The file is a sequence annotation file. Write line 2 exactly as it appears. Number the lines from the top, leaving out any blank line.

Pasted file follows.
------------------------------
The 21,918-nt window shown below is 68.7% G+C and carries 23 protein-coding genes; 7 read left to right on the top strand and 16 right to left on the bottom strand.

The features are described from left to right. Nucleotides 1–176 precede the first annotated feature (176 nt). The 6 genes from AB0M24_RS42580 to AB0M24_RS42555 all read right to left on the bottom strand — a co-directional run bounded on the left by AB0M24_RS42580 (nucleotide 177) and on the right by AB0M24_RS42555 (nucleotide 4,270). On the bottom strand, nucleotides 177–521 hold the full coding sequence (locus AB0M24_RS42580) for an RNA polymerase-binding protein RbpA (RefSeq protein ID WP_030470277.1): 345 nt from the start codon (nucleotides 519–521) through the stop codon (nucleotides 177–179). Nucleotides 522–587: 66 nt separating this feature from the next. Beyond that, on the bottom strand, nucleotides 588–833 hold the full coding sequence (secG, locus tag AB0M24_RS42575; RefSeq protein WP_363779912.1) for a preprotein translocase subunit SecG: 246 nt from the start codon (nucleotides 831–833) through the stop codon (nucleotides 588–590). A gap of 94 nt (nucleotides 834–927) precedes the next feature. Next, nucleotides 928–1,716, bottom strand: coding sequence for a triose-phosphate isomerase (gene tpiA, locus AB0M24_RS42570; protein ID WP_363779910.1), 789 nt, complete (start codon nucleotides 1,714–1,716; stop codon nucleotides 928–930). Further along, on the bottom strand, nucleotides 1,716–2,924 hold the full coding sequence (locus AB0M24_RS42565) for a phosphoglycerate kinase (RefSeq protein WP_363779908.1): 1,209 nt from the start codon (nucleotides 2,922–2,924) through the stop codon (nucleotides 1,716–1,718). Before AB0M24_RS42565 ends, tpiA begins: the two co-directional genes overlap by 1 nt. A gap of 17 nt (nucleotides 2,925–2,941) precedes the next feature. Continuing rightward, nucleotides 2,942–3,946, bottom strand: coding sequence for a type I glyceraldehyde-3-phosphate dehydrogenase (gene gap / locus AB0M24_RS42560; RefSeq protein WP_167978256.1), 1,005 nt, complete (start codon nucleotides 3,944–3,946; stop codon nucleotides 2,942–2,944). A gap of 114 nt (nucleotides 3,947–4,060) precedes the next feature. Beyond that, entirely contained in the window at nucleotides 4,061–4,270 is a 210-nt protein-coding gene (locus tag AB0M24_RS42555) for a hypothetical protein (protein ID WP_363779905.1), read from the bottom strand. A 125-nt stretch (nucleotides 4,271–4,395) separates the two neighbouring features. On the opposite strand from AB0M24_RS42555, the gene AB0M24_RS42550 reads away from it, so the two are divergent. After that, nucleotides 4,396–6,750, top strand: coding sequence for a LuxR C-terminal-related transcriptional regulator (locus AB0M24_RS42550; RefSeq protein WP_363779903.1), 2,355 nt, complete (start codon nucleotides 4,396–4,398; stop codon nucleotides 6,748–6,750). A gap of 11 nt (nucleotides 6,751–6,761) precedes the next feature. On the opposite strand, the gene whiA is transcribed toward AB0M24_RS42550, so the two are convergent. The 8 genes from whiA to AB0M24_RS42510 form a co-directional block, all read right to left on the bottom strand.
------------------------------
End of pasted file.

The features are described from left to right. Nucleotides 1–176 precede the first annotated feature (176 nt). The 6 genes from AB0M24_RS42580 to AB0M24_RS42555 all read right to left on the bottom strand — a co-directional run bounded on the left by AB0M24_RS42580 (nucleotide 177) and on the right by AB0M24_RS42555 (nucleotide 4,270). On the bottom strand, nucleotides 177–521 hold the full coding sequence (locus AB0M24_RS42580) for an RNA polymerase-binding protein RbpA (RefSeq protein ID WP_030470277.1): 345 nt from the start codon (nucleotides 519–521) through the stop codon (nucleotides 177–179). Nucleotides 522–587: 66 nt separating this feature from the next. Beyond that, on the bottom strand, nucleotides 588–833 hold the full coding sequence (secG, locus tag AB0M24_RS42575; RefSeq protein WP_363779912.1) for a preprotein translocase subunit SecG: 246 nt from the start codon (nucleotides 831–833) through the stop codon (nucleotides 588–590). A gap of 94 nt (nucleotides 834–927) precedes the next feature. Next, nucleotides 928–1,716, bottom strand: coding sequence for a triose-phosphate isomerase (gene tpiA, locus AB0M24_RS42570; protein ID WP_363779910.1), 789 nt, complete (start codon nucleotides 1,714–1,716; stop codon nucleotides 928–930). Further along, on the bottom strand, nucleotides 1,716–2,924 hold the full coding sequence (locus AB0M24_RS42565) for a phosphoglycerate kinase (RefSeq protein WP_363779908.1): 1,209 nt from the start codon (nucleotides 2,922–2,924) through the stop codon (nucleotides 1,716–1,718). Before AB0M24_RS42565 ends, tpiA begins: the two co-directional genes overlap by 1 nt. A gap of 17 nt (nucleotides 2,925–2,941) precedes the next feature. Continuing rightward, nucleotides 2,942–3,946, bottom strand: coding sequence for a type I glyceraldehyde-3-phosphate dehydrogenase (gene gap / locus AB0M24_RS42560; RefSeq protein WP_167978256.1), 1,005 nt, complete (start codon nucleotides 3,944–3,946; stop codon nucleotides 2,942–2,944). A gap of 114 nt (nucleotides 3,947–4,060) precedes the next feature. Beyond that, entirely contained in the window at nucleotides 4,061–4,270 is a 210-nt protein-coding gene (locus tag AB0M24_RS42555) for a hypothetical protein (protein ID WP_363779905.1), read from the bottom strand. A 125-nt stretch (nucleotides 4,271–4,395) separates the two neighbouring features. On the opposite strand from AB0M24_RS42555, the gene AB0M24_RS42550 reads away from it, so the two are divergent. After that, nucleotides 4,396–6,750, top strand: coding sequence for a LuxR C-terminal-related transcriptional regulator (locus AB0M24_RS42550; RefSeq protein WP_363779903.1), 2,355 nt, complete (start codon nucleotides 4,396–4,398; stop codon nucleotides 6,748–6,750). A gap of 11 nt (nucleotides 6,751–6,761) precedes the next feature. On the opposite strand, the gene whiA is transcribed toward AB0M24_RS42550, so the two are convergent. The 8 genes from whiA to AB0M24_RS42510 form a co-directional block, all read right to left on the bottom strand.